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Cost of a project (in vendor's perspective)

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Cost of a project (in vendor's perspective)

Recently came across a few sales meeting where the customer needs us to provide professional service and I had a tough time cracking my head on how many man-days to quote. Here's a simple breakdown on how an incident management process is implemented using Footprints in a customer's site, end to end:

Day 1 - Sales meeting with customer following up a lead (PM)
Day 2 - Demo with higher level mgmt (CIO + PM)
Day 3 - Meeting discussion with IT team on requirements
Day 4 - Meetup with the team to demo the POC env
Day 5 - Assist customer with project enhancements and queries
Day 6 - Help in documentation write ups to justify budget
Day 7 - Quotation building and price negotiation
Day 8 - Procurement process with documentation submissions
Day 9 - Technical evaluation on Env required for software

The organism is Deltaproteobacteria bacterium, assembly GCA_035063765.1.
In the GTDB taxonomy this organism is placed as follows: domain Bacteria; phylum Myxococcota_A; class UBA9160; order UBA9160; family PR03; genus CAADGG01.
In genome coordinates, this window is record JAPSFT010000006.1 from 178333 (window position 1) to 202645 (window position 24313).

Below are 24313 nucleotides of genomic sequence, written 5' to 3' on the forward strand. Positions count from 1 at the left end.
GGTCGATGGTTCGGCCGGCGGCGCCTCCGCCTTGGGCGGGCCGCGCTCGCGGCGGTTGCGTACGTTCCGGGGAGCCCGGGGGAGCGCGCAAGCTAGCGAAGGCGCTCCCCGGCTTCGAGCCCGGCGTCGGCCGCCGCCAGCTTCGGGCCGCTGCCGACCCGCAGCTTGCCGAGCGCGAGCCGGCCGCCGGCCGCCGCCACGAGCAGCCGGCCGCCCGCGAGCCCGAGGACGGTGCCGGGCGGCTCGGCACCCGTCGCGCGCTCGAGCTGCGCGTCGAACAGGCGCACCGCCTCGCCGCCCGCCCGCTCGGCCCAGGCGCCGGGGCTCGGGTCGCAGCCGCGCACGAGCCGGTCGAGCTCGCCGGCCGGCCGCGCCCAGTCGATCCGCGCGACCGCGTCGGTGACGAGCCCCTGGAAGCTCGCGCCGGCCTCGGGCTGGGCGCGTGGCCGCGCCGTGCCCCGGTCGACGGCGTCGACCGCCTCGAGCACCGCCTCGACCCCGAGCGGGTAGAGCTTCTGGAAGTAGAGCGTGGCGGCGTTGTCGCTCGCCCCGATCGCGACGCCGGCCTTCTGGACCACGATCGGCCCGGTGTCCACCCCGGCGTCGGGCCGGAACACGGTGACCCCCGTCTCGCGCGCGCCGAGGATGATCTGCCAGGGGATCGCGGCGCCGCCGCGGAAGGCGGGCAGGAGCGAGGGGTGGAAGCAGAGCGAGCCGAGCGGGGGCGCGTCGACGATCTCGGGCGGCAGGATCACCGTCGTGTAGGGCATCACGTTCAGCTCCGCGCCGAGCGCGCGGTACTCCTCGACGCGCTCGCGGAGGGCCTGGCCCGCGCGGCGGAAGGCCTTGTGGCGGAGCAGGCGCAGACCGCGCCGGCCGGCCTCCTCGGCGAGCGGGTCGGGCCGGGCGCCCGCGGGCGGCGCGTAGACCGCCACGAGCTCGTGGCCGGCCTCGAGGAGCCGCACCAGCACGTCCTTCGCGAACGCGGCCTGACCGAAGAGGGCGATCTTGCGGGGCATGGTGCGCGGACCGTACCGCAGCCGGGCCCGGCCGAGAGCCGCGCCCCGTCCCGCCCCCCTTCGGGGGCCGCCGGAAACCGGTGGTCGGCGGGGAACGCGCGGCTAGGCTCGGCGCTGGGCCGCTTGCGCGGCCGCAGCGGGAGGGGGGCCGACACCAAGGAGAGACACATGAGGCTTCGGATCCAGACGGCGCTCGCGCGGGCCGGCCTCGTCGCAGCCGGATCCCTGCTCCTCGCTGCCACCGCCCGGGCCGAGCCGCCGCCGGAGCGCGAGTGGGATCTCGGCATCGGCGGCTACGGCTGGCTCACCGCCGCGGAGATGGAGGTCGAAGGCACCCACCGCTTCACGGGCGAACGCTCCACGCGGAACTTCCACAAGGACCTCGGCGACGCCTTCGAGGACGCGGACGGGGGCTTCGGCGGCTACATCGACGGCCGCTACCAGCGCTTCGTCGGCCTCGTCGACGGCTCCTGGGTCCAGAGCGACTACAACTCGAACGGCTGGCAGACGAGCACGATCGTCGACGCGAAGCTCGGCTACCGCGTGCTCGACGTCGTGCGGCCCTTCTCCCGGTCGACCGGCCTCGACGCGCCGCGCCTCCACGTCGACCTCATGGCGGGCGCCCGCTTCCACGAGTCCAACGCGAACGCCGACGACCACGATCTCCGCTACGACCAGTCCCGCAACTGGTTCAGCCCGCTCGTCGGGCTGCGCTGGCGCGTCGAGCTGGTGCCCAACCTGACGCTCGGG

Day 10 - More technical evaluation on HA, backup, DR, etc
Day 11 - Installation of server, troubleshooting security restrictions, firewall, connectivity.
Day 12 - Indept Requriement study kick off meeting for incident process
Day 13 - Form design, field types, dependancy between fields discussion
Day 14 - SLA setup, pending SLA status, work hours, response time discussion
Day 15 - Workflow, email templates, roles and permissions discussion
Day 16 - Approval process and mgmt reports discussion
Day 17 - Build incident mgmt project in their production env
Day 18 - testing with the IT team if what is build is as per whats needed
Day 19 - Enhancements and fixes to project
Day 20 - second round of testing
Day 21 - Final confirmation meeting with customer
Day 22 - Prepare project configuration documents
Day 23 - Sign off on Delivery Order
Day 24 - Chasing their finance team to pay up.......

End of the day, the customer says : "You only need to spend 1 day building Footprints, why are you quoting me 10days?!"

Random Blogpost

I have seen so many Change management processes from many organisations following ITIL, passed audit, attained ISO 20001 but people on the grounds only know "how" the process works, without knowing the actual "why" these processes are in place. ITIL doesn’t specifically list the layers of approvals required, but here’s my recommendation on the core approvers required and what they should think about before clicking the "Approve" button.